Digitalisation is about people, not technology
Since projects that help with digitalization in the field of public administration regularly come to Česko.Digital, digitalization of the government is naturally a very important topic for its members. "I already see it as a kind of social bon mot - how we need to improve the digitalisation of the government. For us, it's about dialogue with all stakeholders, about lowering the barrier of understanding, which is often difficult because there are terribly deep trenches dug in this area. Citizens and public administrations are afraid to communicate with each other, and at the same time we as citizens are often terribly demanding, we want everything perfect and right away, and that creates pressure on both sides" Eva opens the topic. "Digitalisation reflects what kind of public administration we have, what kind of public administration we want, what kind of political representation we choose. The state of digitalisation is to some extent a reflection of how we are as a society" she continues. In general, however, she believes that technology is not the main topic in the discussion about the digitalisation of the state. "I always say that digitalisation is not about technology, it's about people. We often give too much attention to technology, but topics like transparency, competence or proactivity and inclusiveness of the government start to get lost in the debate" she explains. "We should not only target the citizen, we should also add value to individual officials. Make them understand that technology has a use value for them in particular. They will come into contact with it every day, and if they understand its benefits, they will be able to push digitalisation and innovation from the bottom up across the entire public administration" she adds.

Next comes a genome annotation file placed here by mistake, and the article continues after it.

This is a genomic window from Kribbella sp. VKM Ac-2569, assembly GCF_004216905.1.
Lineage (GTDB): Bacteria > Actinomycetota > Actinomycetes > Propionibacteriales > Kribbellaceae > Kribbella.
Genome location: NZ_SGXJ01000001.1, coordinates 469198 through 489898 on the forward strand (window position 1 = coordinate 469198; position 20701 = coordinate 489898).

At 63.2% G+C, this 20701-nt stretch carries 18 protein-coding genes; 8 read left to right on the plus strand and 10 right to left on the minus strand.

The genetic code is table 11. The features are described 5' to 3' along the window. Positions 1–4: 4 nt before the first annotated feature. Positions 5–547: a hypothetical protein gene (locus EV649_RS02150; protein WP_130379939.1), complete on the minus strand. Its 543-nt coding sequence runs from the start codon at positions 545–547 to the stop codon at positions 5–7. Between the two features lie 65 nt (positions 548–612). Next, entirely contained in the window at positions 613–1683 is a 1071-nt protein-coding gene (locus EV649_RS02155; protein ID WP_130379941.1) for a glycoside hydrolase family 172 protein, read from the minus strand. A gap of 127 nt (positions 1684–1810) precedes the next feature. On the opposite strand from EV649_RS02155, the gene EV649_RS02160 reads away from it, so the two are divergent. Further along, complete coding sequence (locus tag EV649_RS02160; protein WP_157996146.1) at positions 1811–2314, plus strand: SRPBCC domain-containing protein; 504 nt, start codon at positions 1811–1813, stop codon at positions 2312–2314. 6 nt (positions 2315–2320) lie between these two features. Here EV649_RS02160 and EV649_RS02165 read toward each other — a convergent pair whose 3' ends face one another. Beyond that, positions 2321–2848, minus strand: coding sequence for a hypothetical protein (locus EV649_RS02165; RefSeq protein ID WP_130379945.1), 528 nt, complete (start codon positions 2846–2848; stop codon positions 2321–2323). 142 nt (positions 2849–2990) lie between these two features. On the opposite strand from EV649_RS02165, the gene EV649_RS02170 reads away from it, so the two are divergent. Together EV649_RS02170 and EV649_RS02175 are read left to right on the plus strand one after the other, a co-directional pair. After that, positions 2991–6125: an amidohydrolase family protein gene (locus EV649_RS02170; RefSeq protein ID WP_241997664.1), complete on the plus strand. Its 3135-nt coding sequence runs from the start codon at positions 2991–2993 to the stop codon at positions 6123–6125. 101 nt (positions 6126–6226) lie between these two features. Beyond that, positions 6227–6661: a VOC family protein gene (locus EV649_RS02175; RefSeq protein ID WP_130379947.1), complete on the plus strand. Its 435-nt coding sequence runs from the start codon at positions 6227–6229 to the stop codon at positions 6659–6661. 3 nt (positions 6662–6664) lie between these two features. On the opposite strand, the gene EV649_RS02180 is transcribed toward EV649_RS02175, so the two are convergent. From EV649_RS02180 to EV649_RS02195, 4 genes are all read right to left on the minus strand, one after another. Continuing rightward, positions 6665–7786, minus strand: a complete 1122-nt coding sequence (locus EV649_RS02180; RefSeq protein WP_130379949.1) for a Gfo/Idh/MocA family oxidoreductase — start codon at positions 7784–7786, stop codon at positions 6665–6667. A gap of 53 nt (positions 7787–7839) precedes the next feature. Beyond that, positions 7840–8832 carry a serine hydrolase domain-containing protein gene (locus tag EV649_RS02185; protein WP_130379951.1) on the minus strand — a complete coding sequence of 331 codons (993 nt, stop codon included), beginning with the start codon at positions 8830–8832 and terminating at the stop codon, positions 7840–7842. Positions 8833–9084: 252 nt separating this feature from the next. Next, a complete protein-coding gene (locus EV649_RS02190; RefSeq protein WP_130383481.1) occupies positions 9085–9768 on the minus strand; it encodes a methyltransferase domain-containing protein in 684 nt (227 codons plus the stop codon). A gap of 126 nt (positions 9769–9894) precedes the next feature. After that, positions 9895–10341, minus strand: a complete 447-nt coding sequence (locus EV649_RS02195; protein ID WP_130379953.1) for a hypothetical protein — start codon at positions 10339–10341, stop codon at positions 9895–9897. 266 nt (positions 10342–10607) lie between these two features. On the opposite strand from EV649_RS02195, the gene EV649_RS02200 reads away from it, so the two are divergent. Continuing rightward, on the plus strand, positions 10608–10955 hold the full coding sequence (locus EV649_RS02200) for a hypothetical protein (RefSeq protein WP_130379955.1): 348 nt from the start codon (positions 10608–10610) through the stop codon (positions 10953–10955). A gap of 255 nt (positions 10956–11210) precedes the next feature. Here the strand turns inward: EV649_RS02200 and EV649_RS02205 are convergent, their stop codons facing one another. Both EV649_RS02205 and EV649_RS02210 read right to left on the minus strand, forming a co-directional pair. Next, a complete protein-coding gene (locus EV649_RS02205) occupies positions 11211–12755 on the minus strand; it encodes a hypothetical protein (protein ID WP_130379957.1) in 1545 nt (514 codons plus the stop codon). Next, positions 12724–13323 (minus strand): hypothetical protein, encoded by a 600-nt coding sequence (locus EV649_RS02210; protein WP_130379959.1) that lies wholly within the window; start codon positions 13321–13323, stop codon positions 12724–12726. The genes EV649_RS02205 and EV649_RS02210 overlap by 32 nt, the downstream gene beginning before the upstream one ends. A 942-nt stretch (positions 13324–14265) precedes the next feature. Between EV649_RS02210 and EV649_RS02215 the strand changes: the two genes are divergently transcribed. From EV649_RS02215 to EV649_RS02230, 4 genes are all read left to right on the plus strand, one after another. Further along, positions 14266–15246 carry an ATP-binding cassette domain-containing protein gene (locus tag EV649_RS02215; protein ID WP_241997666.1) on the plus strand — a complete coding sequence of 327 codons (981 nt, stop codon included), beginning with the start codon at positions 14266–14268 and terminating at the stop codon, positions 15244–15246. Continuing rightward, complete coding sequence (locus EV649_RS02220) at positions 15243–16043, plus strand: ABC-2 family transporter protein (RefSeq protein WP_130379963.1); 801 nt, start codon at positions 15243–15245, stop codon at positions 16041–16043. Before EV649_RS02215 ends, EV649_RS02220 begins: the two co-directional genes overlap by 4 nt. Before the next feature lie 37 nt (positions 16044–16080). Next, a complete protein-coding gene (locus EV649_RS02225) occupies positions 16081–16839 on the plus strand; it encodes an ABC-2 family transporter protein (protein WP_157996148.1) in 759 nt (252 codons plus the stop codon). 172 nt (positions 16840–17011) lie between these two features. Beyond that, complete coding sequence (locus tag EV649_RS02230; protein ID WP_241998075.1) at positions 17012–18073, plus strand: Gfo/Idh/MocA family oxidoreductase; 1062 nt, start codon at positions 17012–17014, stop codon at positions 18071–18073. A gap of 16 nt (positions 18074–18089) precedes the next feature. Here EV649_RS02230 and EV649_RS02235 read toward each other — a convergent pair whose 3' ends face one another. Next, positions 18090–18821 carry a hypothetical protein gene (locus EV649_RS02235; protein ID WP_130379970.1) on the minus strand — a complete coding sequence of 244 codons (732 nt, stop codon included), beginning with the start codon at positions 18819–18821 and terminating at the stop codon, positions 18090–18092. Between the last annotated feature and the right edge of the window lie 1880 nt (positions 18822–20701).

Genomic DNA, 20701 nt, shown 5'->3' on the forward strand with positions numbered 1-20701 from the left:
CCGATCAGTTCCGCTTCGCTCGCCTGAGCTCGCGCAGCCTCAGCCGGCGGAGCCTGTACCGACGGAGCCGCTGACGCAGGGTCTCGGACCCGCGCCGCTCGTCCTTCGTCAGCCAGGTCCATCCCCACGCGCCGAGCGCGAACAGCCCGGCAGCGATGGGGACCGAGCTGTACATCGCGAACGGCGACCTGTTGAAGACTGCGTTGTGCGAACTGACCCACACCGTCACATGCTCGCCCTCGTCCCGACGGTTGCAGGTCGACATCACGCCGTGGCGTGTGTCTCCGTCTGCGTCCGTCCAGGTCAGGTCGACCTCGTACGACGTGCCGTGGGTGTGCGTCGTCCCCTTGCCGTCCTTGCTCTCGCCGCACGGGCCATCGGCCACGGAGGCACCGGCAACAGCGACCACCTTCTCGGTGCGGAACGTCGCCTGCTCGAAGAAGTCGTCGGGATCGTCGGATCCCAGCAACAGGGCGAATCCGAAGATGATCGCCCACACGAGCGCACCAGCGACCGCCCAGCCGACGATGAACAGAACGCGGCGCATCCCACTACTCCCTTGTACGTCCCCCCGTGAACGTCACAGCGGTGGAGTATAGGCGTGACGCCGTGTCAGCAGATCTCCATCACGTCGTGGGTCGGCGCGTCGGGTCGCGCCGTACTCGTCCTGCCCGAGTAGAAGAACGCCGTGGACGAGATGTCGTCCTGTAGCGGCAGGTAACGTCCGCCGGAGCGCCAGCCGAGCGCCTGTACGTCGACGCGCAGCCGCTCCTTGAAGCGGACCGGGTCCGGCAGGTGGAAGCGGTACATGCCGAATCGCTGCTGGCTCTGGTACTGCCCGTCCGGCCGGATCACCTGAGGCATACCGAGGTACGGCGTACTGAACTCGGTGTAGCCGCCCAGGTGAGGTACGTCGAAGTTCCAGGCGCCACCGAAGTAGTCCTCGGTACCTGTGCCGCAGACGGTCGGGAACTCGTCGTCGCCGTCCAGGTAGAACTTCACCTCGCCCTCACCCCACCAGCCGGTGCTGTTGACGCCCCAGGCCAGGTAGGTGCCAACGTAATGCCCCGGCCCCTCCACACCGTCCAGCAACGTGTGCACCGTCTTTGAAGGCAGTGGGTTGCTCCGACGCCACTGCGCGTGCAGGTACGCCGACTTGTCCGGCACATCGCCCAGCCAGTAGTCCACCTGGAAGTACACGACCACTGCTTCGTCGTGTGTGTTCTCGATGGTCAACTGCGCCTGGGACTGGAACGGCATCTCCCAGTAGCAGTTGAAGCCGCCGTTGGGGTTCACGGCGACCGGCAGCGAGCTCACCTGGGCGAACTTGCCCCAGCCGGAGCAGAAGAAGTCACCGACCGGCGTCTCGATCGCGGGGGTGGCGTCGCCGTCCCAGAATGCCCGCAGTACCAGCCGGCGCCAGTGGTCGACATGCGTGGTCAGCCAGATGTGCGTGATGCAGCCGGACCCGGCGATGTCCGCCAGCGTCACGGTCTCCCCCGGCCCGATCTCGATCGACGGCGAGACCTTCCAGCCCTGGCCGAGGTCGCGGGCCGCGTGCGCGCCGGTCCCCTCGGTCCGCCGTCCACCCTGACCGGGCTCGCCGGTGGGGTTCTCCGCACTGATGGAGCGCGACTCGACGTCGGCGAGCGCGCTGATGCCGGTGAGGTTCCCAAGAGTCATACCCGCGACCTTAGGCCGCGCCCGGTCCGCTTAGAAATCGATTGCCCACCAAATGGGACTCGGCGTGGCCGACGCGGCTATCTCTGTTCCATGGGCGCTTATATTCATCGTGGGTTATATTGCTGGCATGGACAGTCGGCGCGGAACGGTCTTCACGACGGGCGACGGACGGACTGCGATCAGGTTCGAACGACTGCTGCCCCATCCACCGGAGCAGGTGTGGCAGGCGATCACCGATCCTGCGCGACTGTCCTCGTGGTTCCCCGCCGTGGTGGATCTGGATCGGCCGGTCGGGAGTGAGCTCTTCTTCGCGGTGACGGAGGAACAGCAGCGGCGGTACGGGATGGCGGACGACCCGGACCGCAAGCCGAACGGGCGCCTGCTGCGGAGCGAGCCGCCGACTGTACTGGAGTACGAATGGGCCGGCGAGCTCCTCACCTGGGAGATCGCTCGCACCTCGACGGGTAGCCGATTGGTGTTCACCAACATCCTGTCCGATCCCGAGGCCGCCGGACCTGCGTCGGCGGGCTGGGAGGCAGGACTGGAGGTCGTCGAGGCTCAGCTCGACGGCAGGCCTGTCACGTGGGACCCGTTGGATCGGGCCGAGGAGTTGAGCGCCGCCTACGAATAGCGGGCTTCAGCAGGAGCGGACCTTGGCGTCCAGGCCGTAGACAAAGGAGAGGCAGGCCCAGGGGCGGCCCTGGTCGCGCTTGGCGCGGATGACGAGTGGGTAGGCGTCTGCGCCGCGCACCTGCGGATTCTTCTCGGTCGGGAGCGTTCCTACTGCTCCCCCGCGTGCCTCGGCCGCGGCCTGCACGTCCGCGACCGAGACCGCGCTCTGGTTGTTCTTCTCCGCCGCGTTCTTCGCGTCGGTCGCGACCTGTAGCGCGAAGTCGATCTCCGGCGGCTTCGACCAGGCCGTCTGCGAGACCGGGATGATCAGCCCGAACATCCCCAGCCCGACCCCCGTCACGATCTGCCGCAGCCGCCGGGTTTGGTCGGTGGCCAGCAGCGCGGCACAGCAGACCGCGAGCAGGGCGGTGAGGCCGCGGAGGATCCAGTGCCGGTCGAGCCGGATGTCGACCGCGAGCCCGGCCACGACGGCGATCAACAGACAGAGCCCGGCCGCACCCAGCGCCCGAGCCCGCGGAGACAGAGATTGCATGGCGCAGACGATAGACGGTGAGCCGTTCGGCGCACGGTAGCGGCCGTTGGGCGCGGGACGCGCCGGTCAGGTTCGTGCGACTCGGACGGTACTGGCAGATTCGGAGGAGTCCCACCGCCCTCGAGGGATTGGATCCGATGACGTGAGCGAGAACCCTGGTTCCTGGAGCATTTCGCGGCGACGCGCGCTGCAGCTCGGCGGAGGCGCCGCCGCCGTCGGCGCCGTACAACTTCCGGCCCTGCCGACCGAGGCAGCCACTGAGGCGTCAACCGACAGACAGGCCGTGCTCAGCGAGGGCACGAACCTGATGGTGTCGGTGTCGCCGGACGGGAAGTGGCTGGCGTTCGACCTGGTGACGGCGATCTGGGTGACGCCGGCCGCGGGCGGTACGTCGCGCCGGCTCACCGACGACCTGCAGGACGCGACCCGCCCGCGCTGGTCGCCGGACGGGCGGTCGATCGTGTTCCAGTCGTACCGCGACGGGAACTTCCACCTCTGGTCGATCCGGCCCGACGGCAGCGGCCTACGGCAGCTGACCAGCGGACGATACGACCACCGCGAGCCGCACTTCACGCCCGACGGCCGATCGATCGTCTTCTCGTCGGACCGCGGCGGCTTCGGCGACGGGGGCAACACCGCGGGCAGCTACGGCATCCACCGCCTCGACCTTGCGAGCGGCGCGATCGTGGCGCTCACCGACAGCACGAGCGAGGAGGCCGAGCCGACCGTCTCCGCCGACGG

"I always say that digitalisation is not about technology, it's about people. We often give too much attention to technology, but topics like transparency, competence or proactivity and inclusiveness of the government start to get lost in the debate."